MPs urge asbestos company to pay £10m to fund cancer research

All-party group including peers backs campaign by victims’ group, saying Cape ‘knowingly put people in danger’

MPs and peers have written to one of the biggest manufacturers of asbestos, calling on it to make a £10m donation towards mesothelioma research “for knowingly putting people in danger”.

In a letter to Altrad, parent company of Cape, the all-party parliamentary group (APPG) on occupational safety and health says that documents released after a long-running court battle show that Cape historically “provided misleading reassurance about the dangers of asbestos”.

The MPs and peers also say the documents show that Cape “compromised the government’s regulatory response to asbestos” by selectively sharing sampling data on the carcinogenic material and lobbying for higher permitted dust limits and watered down product warnings.

After the release of the documents, which Cape resisted, taking the case to the supreme court, the Asbestos Victims Support Groups (AVSG) Forum UK has been campaigning for the company to make a £10m donation towards mesothelioma research.

In a letter to Altrad’s chief executive, Ran Oren, the APPG urges him to meet the demand, pointing out that, in 1969, Cape’s group medical advised that the fatal cancer could be caused by “short and possibly small” exposure and that “no type of asbestos proved innocent”.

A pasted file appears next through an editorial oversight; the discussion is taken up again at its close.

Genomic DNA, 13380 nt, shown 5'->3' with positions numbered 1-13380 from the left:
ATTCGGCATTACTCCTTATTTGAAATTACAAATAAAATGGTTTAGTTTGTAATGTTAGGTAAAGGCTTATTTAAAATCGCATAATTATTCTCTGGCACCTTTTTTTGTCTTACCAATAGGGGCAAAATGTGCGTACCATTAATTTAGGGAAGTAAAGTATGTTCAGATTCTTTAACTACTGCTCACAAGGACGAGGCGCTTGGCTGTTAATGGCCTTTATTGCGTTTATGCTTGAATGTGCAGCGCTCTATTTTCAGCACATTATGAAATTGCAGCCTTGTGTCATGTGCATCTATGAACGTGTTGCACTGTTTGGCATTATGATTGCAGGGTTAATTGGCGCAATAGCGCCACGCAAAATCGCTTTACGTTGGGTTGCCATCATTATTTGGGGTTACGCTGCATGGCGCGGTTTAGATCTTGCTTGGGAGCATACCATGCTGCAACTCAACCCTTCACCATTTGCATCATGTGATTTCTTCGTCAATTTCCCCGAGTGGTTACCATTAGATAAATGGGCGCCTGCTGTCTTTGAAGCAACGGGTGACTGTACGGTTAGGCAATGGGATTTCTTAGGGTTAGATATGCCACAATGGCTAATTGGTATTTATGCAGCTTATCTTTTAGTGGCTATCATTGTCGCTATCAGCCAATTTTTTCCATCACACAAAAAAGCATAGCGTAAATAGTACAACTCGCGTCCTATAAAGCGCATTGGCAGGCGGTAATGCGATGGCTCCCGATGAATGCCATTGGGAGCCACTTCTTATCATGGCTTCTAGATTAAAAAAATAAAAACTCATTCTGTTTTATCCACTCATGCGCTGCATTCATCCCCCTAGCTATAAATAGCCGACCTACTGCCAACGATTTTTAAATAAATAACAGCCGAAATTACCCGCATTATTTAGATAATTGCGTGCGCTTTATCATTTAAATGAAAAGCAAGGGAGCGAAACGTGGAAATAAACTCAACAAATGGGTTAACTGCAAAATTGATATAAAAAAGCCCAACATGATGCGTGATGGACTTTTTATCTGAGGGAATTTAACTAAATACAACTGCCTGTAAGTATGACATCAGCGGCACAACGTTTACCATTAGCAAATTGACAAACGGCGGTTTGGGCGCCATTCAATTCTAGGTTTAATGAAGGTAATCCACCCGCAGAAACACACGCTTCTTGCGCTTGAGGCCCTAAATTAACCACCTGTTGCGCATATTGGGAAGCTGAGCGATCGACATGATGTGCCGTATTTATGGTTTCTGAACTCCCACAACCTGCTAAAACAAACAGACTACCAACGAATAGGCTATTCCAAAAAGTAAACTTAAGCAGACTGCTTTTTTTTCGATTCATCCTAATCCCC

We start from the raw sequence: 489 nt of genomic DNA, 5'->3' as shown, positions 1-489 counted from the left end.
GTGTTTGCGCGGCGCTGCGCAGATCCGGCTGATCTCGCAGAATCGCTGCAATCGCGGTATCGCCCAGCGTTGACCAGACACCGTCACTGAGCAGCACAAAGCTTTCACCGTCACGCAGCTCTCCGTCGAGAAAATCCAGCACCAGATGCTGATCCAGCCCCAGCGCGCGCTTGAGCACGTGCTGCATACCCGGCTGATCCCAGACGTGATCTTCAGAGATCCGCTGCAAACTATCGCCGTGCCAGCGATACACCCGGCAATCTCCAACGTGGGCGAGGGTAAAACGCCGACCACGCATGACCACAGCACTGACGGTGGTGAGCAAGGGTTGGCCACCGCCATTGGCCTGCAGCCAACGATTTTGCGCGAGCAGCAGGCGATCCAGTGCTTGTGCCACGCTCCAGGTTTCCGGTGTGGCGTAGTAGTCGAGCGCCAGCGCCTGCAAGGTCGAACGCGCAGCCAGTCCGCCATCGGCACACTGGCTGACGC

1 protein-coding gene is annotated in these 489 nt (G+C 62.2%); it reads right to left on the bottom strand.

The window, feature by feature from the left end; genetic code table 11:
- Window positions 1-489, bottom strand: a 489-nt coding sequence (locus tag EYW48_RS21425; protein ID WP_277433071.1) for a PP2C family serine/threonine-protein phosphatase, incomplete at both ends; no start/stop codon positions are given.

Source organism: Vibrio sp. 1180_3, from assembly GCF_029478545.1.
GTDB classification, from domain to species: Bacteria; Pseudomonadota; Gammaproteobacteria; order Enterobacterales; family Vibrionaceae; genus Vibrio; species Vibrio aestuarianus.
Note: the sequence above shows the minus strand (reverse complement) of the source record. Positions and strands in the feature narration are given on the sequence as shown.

The Labour MP Ian Lavery, the APPG chair, and the group’s other members, say: “Knowing the links between the products made by your company, the role of Cape in knowingly putting more people in danger, and the devastating consequences, we appeal to your company to make this donation. Mesothelioma is always terminal, and Britain has the highest rates of anywhere in the world.

“Your company has played a major role in exposing people to the toxic substance, meanwhile profiting at their expense. Your contribution to medical research may go some way to recompense victims of asbestos disease.”

The letter says that, according to reports published last year, Cape Intermediate Holdings Limited had net assets of £151.5m in 2021, and Altrad made a net profit of €169m (£148m), therefore the companies “have substantial resources to pay the £10m”.

The letter follows one sent by the TUC to Altrad also urging it to make the £10m donation. It cited the statistic that 80% of schools that responded to a government survey said their buildings contain asbestos so, the TUC said, children are also affected.

A Cape spokesperson said: “Cape understands the unfortunate legacy which asbestos has on people’s health. It will be reaching out to the AVSG to establish how it and other stakeholders can support victims of asbestos-related illness beyond the support already provided through its victim compensation fund – the scheme of arrangement.”

The spokesperson said the company had already paid in excess of £48m to individuals and families affected by its past activities under the scheme, adding: “It is important to highlight that the materials referred to extend to certain extracts from thousands of documents dating around 60-70 years ago.

“The current management have not reviewed these documents and cannot comment on the accuracy of the allegations either individually or within the context of facts and circumstances from the 1950s and early 1960s.”


Haroon Siddique Legal affairs correspondent

The GuardianTramp

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